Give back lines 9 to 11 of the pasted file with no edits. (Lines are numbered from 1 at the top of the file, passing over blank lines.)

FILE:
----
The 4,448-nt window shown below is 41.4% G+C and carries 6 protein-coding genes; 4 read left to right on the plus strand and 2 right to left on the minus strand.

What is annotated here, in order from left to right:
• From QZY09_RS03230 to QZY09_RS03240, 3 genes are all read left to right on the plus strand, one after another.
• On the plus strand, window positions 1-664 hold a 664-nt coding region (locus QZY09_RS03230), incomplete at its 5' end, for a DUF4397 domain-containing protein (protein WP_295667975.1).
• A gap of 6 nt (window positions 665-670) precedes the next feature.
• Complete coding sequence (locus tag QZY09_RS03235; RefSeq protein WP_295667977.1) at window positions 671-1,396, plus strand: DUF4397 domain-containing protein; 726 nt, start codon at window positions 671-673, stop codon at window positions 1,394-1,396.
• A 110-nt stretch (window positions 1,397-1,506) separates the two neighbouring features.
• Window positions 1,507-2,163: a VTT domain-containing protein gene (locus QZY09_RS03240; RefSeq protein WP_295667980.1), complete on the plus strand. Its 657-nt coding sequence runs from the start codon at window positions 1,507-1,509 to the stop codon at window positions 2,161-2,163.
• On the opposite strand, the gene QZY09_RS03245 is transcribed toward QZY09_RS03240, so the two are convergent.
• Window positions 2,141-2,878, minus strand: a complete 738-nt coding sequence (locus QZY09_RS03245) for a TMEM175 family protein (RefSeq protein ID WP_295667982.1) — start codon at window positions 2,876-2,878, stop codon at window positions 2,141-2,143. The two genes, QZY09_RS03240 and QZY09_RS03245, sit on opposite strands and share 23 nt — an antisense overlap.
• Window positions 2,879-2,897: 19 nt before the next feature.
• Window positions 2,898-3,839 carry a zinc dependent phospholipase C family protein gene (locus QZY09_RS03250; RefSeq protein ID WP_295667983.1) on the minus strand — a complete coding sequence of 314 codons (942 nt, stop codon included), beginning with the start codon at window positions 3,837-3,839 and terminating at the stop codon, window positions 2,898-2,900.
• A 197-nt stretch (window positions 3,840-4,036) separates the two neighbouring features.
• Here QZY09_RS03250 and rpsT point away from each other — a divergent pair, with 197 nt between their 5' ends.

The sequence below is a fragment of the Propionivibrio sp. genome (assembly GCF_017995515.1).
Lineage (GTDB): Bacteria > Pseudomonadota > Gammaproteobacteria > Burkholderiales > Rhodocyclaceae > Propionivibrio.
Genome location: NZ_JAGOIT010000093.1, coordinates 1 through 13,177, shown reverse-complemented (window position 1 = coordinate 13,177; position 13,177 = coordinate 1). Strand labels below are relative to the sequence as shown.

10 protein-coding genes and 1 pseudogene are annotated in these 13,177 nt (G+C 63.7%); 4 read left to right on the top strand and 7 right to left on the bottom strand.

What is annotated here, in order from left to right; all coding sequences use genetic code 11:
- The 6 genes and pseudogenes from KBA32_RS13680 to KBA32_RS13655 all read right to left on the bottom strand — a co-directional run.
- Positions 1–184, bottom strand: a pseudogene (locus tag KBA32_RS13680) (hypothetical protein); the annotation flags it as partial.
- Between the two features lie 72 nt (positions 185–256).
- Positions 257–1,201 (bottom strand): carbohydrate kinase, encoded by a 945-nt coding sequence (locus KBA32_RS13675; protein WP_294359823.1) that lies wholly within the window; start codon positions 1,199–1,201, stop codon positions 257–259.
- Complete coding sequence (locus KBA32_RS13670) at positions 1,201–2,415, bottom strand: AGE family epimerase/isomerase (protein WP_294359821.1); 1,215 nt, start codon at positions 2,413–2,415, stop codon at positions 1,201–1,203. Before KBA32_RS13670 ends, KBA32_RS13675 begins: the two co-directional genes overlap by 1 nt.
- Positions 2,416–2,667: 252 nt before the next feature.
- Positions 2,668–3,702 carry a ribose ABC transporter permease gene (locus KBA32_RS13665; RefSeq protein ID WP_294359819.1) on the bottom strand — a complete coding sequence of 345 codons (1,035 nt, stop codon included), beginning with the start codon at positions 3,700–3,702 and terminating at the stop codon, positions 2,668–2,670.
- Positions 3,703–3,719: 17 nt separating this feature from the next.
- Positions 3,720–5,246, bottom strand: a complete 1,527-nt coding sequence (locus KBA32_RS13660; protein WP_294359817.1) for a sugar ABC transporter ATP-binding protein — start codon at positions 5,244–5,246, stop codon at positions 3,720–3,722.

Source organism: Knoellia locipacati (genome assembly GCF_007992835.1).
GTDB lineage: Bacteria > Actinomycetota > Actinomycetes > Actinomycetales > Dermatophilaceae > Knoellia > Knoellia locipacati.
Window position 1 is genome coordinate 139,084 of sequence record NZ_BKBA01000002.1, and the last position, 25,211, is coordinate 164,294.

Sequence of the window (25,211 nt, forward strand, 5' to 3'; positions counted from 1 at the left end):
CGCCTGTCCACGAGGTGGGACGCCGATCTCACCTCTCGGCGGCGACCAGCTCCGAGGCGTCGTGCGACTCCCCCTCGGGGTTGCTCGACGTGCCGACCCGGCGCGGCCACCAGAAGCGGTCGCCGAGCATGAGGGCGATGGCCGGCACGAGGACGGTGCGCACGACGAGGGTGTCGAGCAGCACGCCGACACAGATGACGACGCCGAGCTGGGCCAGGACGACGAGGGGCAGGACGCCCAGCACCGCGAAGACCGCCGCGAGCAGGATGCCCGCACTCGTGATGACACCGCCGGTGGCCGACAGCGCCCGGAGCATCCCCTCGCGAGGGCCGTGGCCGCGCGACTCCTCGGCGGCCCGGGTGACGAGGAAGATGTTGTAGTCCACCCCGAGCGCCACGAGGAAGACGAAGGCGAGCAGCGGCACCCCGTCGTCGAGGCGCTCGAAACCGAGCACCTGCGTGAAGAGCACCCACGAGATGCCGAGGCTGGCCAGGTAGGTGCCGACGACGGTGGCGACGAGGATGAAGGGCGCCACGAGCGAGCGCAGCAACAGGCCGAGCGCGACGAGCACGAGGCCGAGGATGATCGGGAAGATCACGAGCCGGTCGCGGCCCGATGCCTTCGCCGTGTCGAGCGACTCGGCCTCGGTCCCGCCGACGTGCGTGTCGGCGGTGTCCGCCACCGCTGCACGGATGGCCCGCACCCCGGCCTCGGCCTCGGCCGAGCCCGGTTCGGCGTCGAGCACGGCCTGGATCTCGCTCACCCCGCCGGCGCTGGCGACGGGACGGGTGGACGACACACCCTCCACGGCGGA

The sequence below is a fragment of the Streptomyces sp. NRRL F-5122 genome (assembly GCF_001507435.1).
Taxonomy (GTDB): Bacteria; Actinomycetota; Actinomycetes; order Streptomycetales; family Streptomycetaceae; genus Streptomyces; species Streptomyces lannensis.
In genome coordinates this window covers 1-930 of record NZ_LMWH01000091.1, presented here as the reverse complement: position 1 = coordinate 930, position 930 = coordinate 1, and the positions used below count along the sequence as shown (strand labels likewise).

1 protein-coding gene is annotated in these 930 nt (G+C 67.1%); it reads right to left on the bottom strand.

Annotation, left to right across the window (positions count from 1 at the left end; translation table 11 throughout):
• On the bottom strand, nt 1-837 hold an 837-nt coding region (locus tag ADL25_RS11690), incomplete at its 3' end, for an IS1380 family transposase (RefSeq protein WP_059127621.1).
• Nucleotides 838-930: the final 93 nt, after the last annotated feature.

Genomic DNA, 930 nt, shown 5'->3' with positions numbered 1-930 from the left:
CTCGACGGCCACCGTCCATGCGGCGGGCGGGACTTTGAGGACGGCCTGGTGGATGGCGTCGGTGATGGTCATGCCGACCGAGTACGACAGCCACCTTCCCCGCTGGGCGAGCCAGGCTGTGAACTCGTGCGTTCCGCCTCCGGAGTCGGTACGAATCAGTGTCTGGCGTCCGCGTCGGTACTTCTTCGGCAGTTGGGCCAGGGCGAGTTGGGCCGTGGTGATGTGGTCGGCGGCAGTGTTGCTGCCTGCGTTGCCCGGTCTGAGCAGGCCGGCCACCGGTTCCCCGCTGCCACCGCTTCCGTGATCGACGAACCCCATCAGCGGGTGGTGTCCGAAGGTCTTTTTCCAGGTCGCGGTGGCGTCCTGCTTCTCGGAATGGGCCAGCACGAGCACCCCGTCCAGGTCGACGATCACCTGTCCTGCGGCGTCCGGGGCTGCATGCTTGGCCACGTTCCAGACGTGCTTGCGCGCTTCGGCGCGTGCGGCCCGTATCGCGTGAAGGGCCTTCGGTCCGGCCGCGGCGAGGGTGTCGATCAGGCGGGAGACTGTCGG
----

• On the opposite strand, the gene QZY09_RS03245 is transcribed toward QZY09_RS03240, so the two are convergent.
• Window positions 2,141-2,878, minus strand: a complete 738-nt coding sequence (locus QZY09_RS03245) for a TMEM175 family protein (RefSeq protein ID WP_295667982.1) — start codon at window positions 2,876-2,878, stop codon at window positions 2,141-2,143. The two genes, QZY09_RS03240 and QZY09_RS03245, sit on opposite strands and share 23 nt — an antisense overlap.
• Window positions 2,879-2,897: 19 nt before the next feature.